Zebra mussels in Lake Mendota: the new kid in town


On June 7, the summer’s first blue-green algae bloom turned much of Lake Mendota a thick, putrid green color. Researchers at the University of Wisconsin–Madison Center for Limnology concluded that several factors — including run-off from local farms, multiple days with hot temperatures, and low winds — created near-perfect conditions for an algae bloom to occur.

Captured at a deep-water buoy on Lake Mendota, the algae bloom could be seen spanning the entire lake.

Captured at a deep-water buoy on Lake Mendota, the algae bloom could be seen spanning the entire lake. Photo by undergraduate researcher Anna Schmidt.

But there was a new suspect too: invasive zebra mussels, first found in Lake Mendota in 2015, are the latest blow to a lake buffeted by stresses.

“The invasion of zebra mussels into Lake Mendota and the downstream lakes is a game changer for these ecosystems. How the lakes respond to stressors will be fundamentally different than before,” says Jake Vander Zanden.

Vander Zanden is Director of the Center for Limnology and has been studying invasive species for two decades.

“I’m concerned that zebra mussels could be making blue-green algae blooms worse,” he says.

Zebra mussels are filter feeders that consume microscopic free-floating algae in the water. They attach to hard surfaces in lakes and reproduce extremely quickly.

“If you pull anything solid out of Lake Mendota, it’s going to be covered in mussels,” says Adam Hinterthuer, an outreach specialist for the Center for Limnology.

A bicycle pulled from Lake Mendota near Alumni Park. The bike is coated wheel-to-wheel in mussels.

A bicycle pulled from the lake near Alumni Park. The bike is coated wheel-to-wheel in mussels. Photo by Mason Muerhoff.

Because they process and filter so much water — each mussel can filter one liter of water per day — a temporary benefit of the mussels is that they can cause lakes to appear much clearer. However, they prefer not eat the blue-green algae, also known as cyanobacteria , that make up potentially-toxic blooms in the summer.

With zebra mussels essentially clearing the water for cyanobacteria, conditions were perfect for their population to explode overnight in early June. The spring’s above-average rainfall carried phosphorus from nearby farms into Lake Mendota, feeding the algae. Then a spike in temperatures ignited the situation like a match.

“If anything wants to grow here, it’s got plenty of nutrients,” says Hinterthuer.

Lake Mendota is considered a eutrophic lake, meaning that it has an excess of nutrients like nitrogen and phosphorus, which allows for an overabundance of aquatic life. Zebra mussels were found in Lake Mendota much later than in other nearby lakes, but researchers knew it was only a matter of time before the invasive species found its way into one of the most studied lakes in the world.

“It’s boaters,” says Hinterthuer.  “The closer a lake is to a major road and the number of boat launches in it, greatly increases the likelihood that it gets infested.”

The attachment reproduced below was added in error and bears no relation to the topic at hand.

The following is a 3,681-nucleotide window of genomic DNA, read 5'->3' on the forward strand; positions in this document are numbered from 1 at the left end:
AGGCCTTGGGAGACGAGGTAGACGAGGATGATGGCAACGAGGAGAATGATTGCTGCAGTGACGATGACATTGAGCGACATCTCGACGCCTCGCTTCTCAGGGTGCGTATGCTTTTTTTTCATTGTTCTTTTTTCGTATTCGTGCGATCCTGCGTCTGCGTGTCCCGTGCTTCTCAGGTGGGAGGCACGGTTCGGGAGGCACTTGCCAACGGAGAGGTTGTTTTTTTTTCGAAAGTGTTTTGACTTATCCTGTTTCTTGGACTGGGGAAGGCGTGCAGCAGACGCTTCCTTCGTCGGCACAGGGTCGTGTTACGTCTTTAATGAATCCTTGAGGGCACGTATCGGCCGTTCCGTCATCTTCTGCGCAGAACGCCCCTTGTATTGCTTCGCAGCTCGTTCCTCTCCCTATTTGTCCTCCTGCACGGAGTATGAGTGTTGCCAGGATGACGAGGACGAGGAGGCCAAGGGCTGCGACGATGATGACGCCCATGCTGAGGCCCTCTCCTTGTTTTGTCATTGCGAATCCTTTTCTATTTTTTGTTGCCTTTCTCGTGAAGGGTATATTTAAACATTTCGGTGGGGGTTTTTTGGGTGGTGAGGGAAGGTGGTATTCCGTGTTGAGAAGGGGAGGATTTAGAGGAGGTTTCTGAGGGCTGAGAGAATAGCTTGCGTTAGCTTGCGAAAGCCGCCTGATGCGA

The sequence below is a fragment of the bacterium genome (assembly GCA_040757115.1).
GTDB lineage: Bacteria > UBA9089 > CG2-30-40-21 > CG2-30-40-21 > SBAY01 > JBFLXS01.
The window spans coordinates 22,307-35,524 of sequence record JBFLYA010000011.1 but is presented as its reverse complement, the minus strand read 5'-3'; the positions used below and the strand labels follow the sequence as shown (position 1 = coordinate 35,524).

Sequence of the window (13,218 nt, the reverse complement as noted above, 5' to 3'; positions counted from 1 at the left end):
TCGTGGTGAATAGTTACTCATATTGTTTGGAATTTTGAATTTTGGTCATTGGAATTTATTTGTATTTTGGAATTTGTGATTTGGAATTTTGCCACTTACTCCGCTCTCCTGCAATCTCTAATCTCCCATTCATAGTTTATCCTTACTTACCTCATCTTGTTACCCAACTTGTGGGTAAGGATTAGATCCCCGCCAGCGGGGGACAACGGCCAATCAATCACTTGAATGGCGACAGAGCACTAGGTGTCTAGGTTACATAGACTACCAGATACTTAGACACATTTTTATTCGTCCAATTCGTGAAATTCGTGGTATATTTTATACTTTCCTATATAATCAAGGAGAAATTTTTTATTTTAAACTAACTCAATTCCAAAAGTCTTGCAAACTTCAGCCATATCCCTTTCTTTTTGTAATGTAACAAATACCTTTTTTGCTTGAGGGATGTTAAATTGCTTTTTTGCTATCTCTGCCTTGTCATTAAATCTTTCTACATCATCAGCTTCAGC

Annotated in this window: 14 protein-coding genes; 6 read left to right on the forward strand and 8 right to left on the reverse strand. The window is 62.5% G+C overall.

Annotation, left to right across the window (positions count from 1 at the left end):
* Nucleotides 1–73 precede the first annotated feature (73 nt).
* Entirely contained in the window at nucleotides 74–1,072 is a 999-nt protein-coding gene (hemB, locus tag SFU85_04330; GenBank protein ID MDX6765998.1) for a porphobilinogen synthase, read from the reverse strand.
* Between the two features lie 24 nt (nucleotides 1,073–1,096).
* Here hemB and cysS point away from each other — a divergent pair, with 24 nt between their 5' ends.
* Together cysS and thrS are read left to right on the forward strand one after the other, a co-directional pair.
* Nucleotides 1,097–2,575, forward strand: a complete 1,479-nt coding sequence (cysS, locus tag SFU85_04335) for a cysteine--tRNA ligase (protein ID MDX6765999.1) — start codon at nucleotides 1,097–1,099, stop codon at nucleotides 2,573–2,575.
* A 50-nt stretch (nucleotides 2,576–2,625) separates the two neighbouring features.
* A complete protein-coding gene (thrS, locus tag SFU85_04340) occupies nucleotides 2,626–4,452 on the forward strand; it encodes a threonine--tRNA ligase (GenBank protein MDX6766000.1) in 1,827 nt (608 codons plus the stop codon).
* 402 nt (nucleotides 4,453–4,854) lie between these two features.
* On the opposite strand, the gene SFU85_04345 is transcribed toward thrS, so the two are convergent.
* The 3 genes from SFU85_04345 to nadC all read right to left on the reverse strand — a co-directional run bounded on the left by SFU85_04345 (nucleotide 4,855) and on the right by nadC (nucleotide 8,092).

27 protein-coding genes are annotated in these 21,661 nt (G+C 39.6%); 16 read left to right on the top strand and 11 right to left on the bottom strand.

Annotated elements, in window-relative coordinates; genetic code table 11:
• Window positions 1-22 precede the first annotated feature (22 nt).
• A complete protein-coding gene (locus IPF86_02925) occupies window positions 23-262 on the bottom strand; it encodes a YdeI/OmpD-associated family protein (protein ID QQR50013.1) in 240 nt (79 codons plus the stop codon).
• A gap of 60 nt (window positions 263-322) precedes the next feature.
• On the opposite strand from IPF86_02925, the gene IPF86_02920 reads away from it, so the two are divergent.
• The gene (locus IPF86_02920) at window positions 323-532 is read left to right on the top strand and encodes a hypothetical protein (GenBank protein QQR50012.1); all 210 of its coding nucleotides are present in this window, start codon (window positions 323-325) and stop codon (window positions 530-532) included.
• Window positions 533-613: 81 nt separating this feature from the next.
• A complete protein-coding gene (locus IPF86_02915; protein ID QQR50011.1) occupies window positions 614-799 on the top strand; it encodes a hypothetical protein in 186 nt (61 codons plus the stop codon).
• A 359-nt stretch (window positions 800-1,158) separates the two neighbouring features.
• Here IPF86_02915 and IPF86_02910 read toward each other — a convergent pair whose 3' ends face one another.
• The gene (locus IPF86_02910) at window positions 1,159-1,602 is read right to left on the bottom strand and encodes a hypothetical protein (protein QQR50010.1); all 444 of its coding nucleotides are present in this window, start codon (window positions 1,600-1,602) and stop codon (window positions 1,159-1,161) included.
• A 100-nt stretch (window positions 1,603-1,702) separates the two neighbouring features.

The Center for Limnology echoes the “Clean Drain Dry” mantra of education campaign Stop Aquatic Hitchhikers! when using boats of any kind on lakes to limit the spread of invasive species that hitch a ride on boat trailers, bilge water or live wells.

“It is critically important to stop these species from spreading to our lakes in the first place,” says Vander Zanden.

Once established, zebra mussels are some of the hardest invasive species to control. Their microscopic larva, called veligers, can float in water for several weeks before finding a hard surface, making it easy for them to hide until boats are launched again in a new lake.

Other species can spread even without water. The spiny water flea is another invasive species first found in Mendota in 2009. Their eggs can survive in lake mud as long as it remains wet, so cleaning things like muddy anchors is also crucial to preventing species invasion.

Hinterthuer also cautioned that several species often closely follow zebra mussel invasions. Round gobies, which are predators of zebra mussels, have yet to be found in Mendota but are already in the Great Lakes and have moved into several Wisconsin streams. Gobies can compete with native fish for food sources and are voracious predators of fish eggs of other species.

Quagga mussels are another mollusk that have followed the invasion of zebra mussels.  And while zebra mussels’ spread is often limited by the number of hard surfaces in lakes, quagga mussels are much hardier and could adapt more easily to the soft bottom of Mendota.

While not yet found in Mendota, researchers are examining if  we’ll see these mussels in local lakes soon. They haven’t been found in inland Wisconsin lakes but are prevalent in Lake Michigan.

“They can grow on each other, and they’ve carpeted almost the entire bottom of Lake Michigan,” says Hinterthuer.

Studying lakes can be a difficult and unpredictable task, Hinterthuer says: “Imagine if everything we knew about the forest, we knew because we had stood at the edge and tossed a trap in it and dragged it out.”

Yet despite these challenges, Lake Mendota remains one of the most studied lakes in the world, and work persists to better understand what’s next for the lake’s inhabitants.

Header image courtesy of Jeff Miller/UW-Madison.